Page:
A Slow Issue For The Sorcerer Supreme In Doctor Strange #7
by Josh Davison
[*Mild Spoilers Ahead!]
Doctor Strange is hot on the trail of his former apprentice-turned-doppelganger, Casey. Kanna and Bats discover that Casey was freed by a mysterious dark sorcerer, but Doctor Strange nor any of his allies can identify the person. Casey is also acquiring powerful magic artifacts, so Strange sets Kanna to building countermeasures with her magical and scientific acumen. Meanwhile, Strange goes out into the world to slow Casey down.
Doctor Strange #7 is likely the slowest issue of Mark Waid’s series so far. We learn a little more of Casey’s crusade and how it started, but we don’t learn anything major until a dramatic ending stinger.
It’s also one of the weaker issues of this series. It’s not awful by any means, but it does leave a bit to be desired. The structure feels a little disjointed too, as the book wavers between Strange chasing after Casey and Kanna and Bats’ investigation. It all is part of the same story, obviously, but the transitions aren’t signaled too well, which can be a problem in a comic with strange and mystical elements like Doctor Strange.
The book works to build a romantic spark between Kanna and Stephen, which feels a little trite. It hasn’t been signaled or built to very well, and Kanna suddenly seems smitten with Stephen. I can buy it from Strange’s end, because he is a horn dog. I haven’t gotten that impression from Kanna though.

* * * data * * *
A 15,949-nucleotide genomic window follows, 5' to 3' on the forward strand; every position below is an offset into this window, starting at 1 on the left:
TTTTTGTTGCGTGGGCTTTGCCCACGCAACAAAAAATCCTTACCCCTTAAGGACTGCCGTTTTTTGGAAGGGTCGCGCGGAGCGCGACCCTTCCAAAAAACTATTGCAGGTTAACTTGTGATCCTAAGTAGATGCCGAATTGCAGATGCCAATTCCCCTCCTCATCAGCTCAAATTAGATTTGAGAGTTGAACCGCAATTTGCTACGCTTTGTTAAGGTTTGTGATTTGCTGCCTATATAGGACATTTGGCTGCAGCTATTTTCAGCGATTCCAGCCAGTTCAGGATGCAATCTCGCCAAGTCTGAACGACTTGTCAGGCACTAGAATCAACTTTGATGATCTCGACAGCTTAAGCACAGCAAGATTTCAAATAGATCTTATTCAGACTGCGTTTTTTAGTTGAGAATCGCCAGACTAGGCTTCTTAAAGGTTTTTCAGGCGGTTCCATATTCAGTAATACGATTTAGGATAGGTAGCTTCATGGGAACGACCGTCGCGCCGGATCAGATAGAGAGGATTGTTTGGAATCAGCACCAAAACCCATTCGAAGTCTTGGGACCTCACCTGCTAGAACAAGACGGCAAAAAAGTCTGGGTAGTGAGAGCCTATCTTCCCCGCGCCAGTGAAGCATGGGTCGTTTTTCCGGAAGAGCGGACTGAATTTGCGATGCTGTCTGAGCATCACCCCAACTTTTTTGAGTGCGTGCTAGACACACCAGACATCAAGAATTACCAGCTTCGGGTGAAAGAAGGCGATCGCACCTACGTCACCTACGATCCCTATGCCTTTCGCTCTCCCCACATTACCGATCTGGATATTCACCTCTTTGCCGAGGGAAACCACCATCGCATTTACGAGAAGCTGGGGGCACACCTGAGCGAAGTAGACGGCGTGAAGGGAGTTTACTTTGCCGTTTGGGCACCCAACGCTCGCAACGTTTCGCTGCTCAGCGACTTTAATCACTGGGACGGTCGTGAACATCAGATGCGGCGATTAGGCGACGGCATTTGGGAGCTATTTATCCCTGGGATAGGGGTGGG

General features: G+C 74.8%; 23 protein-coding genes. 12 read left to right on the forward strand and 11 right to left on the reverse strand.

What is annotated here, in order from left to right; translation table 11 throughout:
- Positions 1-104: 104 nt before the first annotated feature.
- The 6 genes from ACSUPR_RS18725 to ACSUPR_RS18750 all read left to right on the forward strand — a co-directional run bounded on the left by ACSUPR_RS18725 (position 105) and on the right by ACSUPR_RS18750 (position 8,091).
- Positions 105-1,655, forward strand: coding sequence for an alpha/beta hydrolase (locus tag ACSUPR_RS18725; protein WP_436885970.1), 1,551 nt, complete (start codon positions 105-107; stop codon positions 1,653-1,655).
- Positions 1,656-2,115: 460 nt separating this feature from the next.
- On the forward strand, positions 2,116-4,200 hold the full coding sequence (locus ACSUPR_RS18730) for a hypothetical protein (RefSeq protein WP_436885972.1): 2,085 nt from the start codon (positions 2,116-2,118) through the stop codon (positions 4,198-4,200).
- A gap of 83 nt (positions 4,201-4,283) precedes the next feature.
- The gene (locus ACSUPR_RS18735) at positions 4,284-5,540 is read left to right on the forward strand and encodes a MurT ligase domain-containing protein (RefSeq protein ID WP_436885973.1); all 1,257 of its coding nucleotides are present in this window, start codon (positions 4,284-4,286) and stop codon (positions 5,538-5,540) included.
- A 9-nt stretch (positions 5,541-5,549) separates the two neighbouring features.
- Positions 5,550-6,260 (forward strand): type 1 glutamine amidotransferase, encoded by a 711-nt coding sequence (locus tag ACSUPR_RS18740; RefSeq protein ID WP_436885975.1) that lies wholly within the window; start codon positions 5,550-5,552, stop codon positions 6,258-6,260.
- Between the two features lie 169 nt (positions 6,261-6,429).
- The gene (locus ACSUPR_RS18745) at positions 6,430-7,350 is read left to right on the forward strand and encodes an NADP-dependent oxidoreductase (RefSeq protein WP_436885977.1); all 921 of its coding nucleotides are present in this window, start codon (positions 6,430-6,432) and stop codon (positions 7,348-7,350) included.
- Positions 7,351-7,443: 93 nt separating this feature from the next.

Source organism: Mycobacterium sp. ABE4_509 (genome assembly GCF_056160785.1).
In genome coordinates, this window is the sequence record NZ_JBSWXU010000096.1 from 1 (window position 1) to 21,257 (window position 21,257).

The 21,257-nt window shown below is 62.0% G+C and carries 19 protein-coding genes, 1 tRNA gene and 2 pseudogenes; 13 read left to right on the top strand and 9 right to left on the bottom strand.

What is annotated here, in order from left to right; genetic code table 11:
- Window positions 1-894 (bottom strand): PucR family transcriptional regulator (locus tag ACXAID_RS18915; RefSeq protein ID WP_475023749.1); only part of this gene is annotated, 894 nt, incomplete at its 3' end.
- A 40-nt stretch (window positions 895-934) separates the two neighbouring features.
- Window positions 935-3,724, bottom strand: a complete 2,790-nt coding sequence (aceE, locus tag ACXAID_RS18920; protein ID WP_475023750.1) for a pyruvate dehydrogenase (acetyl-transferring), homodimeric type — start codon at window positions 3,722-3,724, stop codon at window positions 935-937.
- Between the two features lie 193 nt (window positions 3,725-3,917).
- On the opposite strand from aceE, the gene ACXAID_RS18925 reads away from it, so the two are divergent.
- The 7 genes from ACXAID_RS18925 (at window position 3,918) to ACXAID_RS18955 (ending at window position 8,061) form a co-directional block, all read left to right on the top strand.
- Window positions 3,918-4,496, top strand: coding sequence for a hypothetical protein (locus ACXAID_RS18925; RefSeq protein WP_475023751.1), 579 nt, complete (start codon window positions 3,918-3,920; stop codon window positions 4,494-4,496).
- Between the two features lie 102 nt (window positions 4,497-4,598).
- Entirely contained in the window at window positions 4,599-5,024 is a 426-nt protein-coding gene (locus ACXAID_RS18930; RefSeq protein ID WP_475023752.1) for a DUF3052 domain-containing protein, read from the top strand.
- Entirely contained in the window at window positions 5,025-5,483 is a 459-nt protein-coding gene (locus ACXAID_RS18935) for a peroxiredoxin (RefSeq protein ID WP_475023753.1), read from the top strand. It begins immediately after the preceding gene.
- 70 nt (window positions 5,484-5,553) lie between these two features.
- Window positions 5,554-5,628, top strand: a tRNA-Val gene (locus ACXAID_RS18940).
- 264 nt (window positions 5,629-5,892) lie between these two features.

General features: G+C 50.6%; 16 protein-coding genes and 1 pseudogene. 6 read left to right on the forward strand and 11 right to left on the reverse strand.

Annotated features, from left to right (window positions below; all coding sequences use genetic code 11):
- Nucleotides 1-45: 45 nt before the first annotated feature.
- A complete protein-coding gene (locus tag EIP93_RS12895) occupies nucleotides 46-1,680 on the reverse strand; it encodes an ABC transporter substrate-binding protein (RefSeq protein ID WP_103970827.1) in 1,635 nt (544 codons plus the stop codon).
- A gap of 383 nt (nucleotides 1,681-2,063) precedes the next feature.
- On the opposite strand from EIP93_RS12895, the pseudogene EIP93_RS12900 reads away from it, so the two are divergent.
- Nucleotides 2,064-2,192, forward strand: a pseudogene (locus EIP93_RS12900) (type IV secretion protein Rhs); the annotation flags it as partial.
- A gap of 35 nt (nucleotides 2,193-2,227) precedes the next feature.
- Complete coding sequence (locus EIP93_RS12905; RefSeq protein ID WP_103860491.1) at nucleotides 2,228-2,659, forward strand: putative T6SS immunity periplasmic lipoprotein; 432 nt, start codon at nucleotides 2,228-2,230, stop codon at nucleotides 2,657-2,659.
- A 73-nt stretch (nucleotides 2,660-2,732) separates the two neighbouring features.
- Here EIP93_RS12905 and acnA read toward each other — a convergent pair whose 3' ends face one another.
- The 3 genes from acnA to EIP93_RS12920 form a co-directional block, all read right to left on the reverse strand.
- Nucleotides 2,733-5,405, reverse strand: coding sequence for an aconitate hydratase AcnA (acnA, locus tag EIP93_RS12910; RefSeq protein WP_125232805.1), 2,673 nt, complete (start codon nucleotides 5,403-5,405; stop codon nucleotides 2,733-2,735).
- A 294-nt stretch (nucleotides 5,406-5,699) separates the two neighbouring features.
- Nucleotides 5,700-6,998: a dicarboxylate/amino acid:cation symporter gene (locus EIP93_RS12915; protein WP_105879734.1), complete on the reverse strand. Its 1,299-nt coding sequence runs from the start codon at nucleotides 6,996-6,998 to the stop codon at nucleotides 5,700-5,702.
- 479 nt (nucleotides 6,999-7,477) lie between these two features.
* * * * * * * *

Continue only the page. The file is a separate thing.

Javier Pina and Andres Guinaldo are the artists on this one, and both do a good job of making the comic look damn good. The style wavers between a sleek aesthetic reminiscent of Jesus Saiz’s tenure on the title not so long ago, and a somewhat grittier motif. The coloring team of Brian Reber, Jim Campbell, and Andrew Crossley keep the palette well-balanced and atmospheric. The vast team of artists on this one doesn’t help the feeling of disconnect in some of the narrative elements, but each page, taken on its own, does look good.
Doctor Strange #7 is a somewhat lukewarm issue. It’s not bad by any stretch, but it does little to excite or engage. It’s a midway point in the ongoing conflict, but it doesn’t advance the story particularly far. If you’ve been loving Waid’s Doctor Strange as I have, you won’t dislike it and can feel free to check it out.
Doctor Strange #7 comes to us from writer Mark Waid, artists Javier Pina and Andres Guinaldo, inkers Javier Pina, JP Mayer, Andy Owens, Roberto Poggi, and Keith Champagne, color artist Brian Reber, Jim Campbell, and Andrew Crossley, letterer VC’s Cory Petit, and cover artist Kevin Nowlan.